How do you get ideas for blog posts? How do you add more original content to a blog, rather than relying on reusing material from others?
This was a question posed by a commenter on this blog, who is using the name ‘Beginner’. Beginner wrote:
I have a lot of ideas to write about whizzing around my brain, my question is how do I use these to write original blog posts, as I always struggle with this. Actually a post on this would be awesome. Problem is I seem to use a written pieces but change the words around, does this make sense, so in effect it’s not really my work. Does research have to come into this? If so where and when?
We’ve exchanged a few emails, and have been able to elaborate on this a little. Beginner writes:
“Instead of relying for information and ideas from other places. I want to create something original from my own perspective and experiences… It would be great if I could use my own experience and be able to write and show others what I have learned.”
I’ve seen the blog, which I’m not linking to at Beginner’s request. It’s more of a private journal for a select few than a big public thing.
But it seems like Beginner has lots of ideas of his own, but he tends to write blog posts by basically using other people’s writing, often quoting it verbatim, or sometimes changing things around.
He’s doing a good job of this really, because’s he’s not lifting material, not stealing stuff. He’s selecting wise and timeless advice from great writers, and presenting it as snippets.
But he would like to start more of his own ideas into his posts.
These are a few ideas of mine – I hope they help Beginner, and anyone else who wants to find ways to express more of their own thoughts and personality through their writing.
1. Write your ideas down
When you have ideas, dreams, thoughts, inspiration, write them down. Not straight onto a blog or into an online journal. Keep a scrap book where you can write with complete freedom, and just make quick notes. Hopefully, some of this will give material you can use at some point, perhaps in combination with ideas from your reading. If will also help with point 2…
2. Practice writing, lots of writing
Writing is one of those things that gets easier the more you do it. If you need ways to just get started, and write about anything, see my post here on ways to kick-start your writing.
3. Learn to touch type
I really can’t stress this enough. If you want to write, it really helps if you don’t have to struggle with the physical production side of things. Fighting the keys and hacking back the typos can really knock you out of your flow. I know learning to touch type will take a long time, but let’s face it, we’re all going to be working on computers for most of our lives, and that means keyboard input for the foreseeable future. Practicing touch typing for 15 minutes a day will pay off in the long run. There’s a free online typing course here.
4. Read more
It seems to me that Beginner is pretty widely read already. But the more sources you have for material the better. Because that brings us to point 5:
4. Don’t copy – recombine
If you take someone else’s idea and information and reuse it, even if you’re rewriting it, then that’s not really creative. But if you take three or four related ideas from different people, recombine them in original ways, show how they are related, discuss them, now that’s adding value. It’s also creative. Creative people don’t magic things out of fairy dust. Creativity is recombining old ideas in new ways.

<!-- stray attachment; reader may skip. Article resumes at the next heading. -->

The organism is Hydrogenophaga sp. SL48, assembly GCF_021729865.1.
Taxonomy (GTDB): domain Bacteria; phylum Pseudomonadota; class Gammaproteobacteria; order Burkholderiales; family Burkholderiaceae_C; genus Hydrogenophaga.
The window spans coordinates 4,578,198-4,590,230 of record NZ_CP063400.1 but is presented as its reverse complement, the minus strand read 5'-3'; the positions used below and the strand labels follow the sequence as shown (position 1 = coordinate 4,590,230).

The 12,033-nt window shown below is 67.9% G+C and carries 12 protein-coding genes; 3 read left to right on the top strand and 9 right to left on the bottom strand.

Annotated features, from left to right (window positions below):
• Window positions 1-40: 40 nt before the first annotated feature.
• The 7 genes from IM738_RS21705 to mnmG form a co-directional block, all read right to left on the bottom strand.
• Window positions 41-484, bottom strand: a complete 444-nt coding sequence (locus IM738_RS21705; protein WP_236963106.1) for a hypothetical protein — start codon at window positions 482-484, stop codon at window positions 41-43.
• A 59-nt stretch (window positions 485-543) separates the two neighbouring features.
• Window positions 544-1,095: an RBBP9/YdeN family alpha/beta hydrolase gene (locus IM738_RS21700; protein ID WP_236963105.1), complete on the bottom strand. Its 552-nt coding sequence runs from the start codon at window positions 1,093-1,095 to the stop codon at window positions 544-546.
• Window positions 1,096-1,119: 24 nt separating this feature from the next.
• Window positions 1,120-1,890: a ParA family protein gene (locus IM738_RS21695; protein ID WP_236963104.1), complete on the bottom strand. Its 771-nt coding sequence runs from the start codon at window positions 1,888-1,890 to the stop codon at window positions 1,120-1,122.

5. Add personal experience and insight
If you take something written by someone else, and add your own perspective to it, add your own experiences to the original material, then you create an insight into how useful that book has been to one person. That’s useful. I think Beginner is already doing this, partly at least, and this is something he could build on. Instead of just quoting material, put something in about why you chose this, how you feel about it, how you found it, your thoughts, how it relates to your life, why you thought it might be useful for your readers.
6. Don’t beat yourself up
By selecting wise and informative snippets, quotes and writings from a wide range of sources, and presenting them in a new setting, you are creating something new. The trick is to do that in a way which adds value.
I found Beginner’s site interesting to read and I came across some new ideas, new names and authors I had never heard about before. So I think Beginner should take their time, and gradually start adding more ideas, mixing some of the stuff up so that each post draws on several ideas perhaps from different areas, showing how they are linked or how one sheds light on the other.
Beginner wants to: “use my own experience and be able to write and show others what I have learned.” At the risk of stating the obvious, I think Beginner has answered the question already. The solution is to use more of your own experience. Be aware of what you are thinking, doing, experiencing, reflect on that, and write about it when you are ready.
William Wordsworth described poetry as “emotion recollected in tranquility.” He means that writing poetry is the act of describing and evoking an emotional experience from the past, and doing so once you have had chance to think about the experience, and when you have the time to find the right words to express that emotion in ways that will create resonance with the reader.
Take your time, write lots, record your ideas, mix stuff together, and be honest about where you’re getting your ideas from. Best of luck.
Picture by Okinawa Soba via Flickr Creative Commons.